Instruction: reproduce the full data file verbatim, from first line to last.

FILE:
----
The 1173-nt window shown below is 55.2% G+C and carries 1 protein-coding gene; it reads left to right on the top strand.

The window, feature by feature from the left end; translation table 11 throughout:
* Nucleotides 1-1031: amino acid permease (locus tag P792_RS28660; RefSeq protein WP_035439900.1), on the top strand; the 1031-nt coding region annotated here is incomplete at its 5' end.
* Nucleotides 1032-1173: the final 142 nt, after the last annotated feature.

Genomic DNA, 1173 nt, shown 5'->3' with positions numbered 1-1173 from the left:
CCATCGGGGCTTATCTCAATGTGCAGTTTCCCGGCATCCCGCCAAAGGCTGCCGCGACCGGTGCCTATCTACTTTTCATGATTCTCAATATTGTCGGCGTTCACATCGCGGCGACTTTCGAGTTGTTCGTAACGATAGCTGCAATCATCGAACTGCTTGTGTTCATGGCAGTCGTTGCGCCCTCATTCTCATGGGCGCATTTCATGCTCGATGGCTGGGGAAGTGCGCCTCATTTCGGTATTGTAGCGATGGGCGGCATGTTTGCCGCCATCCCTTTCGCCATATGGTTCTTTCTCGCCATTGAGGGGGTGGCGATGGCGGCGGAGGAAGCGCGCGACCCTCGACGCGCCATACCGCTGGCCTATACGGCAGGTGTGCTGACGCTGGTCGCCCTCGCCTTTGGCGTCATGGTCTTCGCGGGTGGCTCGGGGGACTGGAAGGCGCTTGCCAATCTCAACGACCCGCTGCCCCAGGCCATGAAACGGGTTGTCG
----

The 1173-nt window shown below is 55.2% G+C and carries 1 protein-coding gene; it reads left to right on the top strand.

The window, feature by feature from the left end; translation table 11 throughout:
* Nucleotides 1-1031: amino acid permease (locus tag P792_RS28660; RefSeq protein WP_035439900.1), on the top strand; the 1031-nt coding region annotated here is incomplete at its 5' end.
* Nucleotides 1032-1173: the final 142 nt, after the last annotated feature.

Genomic DNA, 1173 nt, shown 5'->3' with positions numbered 1-1173 from the left:
CCATCGGGGCTTATCTCAATGTGCAGTTTCCCGGCATCCCGCCAAAGGCTGCCGCGACCGGTGCCTATCTACTTTTCATGATTCTCAATATTGTCGGCGTTCACATCGCGGCGACTTTCGAGTTGTTCGTAACGATAGCTGCAATCATCGAACTGCTTGTGTTCATGGCAGTCGTTGCGCCCTCATTCTCATGGGCGCATTTCATGCTCGATGGCTGGGGAAGTGCGCCTCATTTCGGTATTGTAGCGATGGGCGGCATGTTTGCCGCCATCCCTTTCGCCATATGGTTCTTTCTCGCCATTGAGGGGGTGGCGATGGCGGCGGAGGAAGCGCGCGACCCTCGACGCGCCATACCGCTGGCCTATACGGCAGGTGTGCTGACGCTGGTCGCCCTCGCCTTTGGCGTCATGGTCTTCGCGGGTGGCTCGGGGGACTGGAAGGCGCTTGCCAATCTCAACGACCCGCTGCCCCAGGCCATGAAACGGGTTGTCG